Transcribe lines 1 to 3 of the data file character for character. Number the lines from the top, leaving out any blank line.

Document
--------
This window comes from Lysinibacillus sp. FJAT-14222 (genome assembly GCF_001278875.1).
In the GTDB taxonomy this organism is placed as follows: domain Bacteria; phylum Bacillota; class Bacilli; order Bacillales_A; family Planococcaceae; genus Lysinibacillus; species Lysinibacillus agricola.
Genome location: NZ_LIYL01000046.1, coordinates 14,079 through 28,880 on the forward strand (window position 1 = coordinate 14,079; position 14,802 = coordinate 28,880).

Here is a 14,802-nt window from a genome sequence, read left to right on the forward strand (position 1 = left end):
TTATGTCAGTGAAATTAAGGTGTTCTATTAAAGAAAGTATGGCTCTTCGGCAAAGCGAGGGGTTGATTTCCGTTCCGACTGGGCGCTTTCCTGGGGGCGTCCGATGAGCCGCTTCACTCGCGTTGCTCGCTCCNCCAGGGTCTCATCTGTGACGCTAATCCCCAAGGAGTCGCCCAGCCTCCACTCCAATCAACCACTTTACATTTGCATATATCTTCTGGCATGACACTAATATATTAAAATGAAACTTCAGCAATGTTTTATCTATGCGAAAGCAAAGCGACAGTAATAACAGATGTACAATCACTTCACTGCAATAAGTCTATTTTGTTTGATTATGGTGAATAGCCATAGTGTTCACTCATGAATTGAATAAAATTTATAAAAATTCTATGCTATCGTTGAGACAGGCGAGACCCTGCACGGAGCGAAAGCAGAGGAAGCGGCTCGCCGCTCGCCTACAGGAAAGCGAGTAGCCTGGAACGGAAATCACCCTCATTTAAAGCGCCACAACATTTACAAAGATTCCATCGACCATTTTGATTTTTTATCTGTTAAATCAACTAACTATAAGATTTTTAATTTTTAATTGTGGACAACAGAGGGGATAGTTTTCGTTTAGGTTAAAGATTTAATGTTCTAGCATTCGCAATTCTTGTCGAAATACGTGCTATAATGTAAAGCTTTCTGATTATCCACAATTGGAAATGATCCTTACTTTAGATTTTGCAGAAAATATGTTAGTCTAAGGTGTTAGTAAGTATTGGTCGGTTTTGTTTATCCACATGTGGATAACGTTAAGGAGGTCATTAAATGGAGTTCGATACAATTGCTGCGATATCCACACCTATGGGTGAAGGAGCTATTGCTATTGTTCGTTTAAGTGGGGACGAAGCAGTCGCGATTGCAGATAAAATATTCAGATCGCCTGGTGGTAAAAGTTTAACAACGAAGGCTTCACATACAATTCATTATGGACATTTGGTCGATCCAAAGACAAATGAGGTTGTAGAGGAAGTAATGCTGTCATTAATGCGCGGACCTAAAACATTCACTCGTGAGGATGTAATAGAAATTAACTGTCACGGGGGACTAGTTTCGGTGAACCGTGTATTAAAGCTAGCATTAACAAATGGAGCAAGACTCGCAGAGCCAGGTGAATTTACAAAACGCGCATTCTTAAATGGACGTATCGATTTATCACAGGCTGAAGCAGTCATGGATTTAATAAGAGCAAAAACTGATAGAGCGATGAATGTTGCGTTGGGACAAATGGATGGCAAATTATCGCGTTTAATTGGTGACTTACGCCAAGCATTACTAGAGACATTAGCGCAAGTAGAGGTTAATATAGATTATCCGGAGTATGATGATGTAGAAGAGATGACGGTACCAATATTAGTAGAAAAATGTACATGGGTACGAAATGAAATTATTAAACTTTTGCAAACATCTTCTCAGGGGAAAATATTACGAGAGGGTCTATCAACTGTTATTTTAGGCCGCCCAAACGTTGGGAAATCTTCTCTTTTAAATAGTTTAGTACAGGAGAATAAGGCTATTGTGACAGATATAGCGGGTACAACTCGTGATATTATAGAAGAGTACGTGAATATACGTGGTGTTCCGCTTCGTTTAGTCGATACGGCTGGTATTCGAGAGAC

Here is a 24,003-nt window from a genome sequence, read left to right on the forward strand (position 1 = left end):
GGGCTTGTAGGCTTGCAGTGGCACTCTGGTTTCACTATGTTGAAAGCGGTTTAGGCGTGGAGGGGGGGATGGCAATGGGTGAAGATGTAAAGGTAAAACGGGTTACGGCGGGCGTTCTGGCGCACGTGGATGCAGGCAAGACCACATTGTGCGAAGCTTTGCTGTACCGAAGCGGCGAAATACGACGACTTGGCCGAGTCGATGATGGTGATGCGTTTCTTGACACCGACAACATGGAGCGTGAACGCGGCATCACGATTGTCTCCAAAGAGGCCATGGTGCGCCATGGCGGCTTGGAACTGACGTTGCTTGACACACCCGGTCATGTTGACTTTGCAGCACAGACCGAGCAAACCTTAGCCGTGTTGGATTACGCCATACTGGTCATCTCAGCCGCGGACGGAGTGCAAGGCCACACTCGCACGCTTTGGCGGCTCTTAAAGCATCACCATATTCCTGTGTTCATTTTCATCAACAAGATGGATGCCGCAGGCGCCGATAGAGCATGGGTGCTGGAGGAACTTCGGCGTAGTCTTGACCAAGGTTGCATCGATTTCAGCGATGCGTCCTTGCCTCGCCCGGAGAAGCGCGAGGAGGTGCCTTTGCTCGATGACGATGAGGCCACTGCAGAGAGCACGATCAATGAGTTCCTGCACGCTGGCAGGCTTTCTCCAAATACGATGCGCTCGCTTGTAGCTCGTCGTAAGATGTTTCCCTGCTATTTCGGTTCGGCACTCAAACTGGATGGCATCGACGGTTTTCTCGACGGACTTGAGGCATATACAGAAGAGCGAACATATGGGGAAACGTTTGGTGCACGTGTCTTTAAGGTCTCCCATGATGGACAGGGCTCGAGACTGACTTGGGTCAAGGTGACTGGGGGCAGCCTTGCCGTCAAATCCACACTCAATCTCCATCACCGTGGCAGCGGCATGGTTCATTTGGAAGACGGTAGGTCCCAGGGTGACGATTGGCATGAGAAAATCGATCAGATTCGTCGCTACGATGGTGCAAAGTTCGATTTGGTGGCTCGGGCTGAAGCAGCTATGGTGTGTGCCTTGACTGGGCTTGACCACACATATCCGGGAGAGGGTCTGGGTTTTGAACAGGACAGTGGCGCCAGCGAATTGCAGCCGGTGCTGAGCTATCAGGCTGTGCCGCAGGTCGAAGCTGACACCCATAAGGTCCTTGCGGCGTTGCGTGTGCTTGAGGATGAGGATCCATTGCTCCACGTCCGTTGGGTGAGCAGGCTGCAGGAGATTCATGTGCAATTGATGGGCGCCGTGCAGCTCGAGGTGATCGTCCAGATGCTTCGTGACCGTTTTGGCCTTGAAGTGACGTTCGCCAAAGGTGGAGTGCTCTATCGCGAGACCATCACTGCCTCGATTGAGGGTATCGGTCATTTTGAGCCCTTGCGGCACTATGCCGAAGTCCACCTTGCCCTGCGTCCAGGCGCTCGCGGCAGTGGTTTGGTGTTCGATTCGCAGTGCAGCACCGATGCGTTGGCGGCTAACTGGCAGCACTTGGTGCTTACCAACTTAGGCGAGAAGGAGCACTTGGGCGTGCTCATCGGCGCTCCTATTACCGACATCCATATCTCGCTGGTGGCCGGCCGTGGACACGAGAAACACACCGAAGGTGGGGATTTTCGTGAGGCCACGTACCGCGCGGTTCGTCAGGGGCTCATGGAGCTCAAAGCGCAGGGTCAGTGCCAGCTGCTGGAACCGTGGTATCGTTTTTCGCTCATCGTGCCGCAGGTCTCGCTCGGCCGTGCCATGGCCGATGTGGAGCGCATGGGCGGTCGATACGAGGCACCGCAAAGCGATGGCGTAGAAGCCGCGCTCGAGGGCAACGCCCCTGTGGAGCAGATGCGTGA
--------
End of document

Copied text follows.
This window comes from Lysinibacillus sp. FJAT-14222 (genome assembly GCF_001278875.1).
In the GTDB taxonomy this organism is placed as follows: domain Bacteria; phylum Bacillota; class Bacilli; order Bacillales_A; family Planococcaceae; genus Lysinibacillus; species Lysinibacillus agricola.
Genome location: NZ_LIYL01000046.1, coordinates 14,079 through 28,880 on the forward strand (window position 1 = coordinate 14,079; position 14,802 = coordinate 28,880).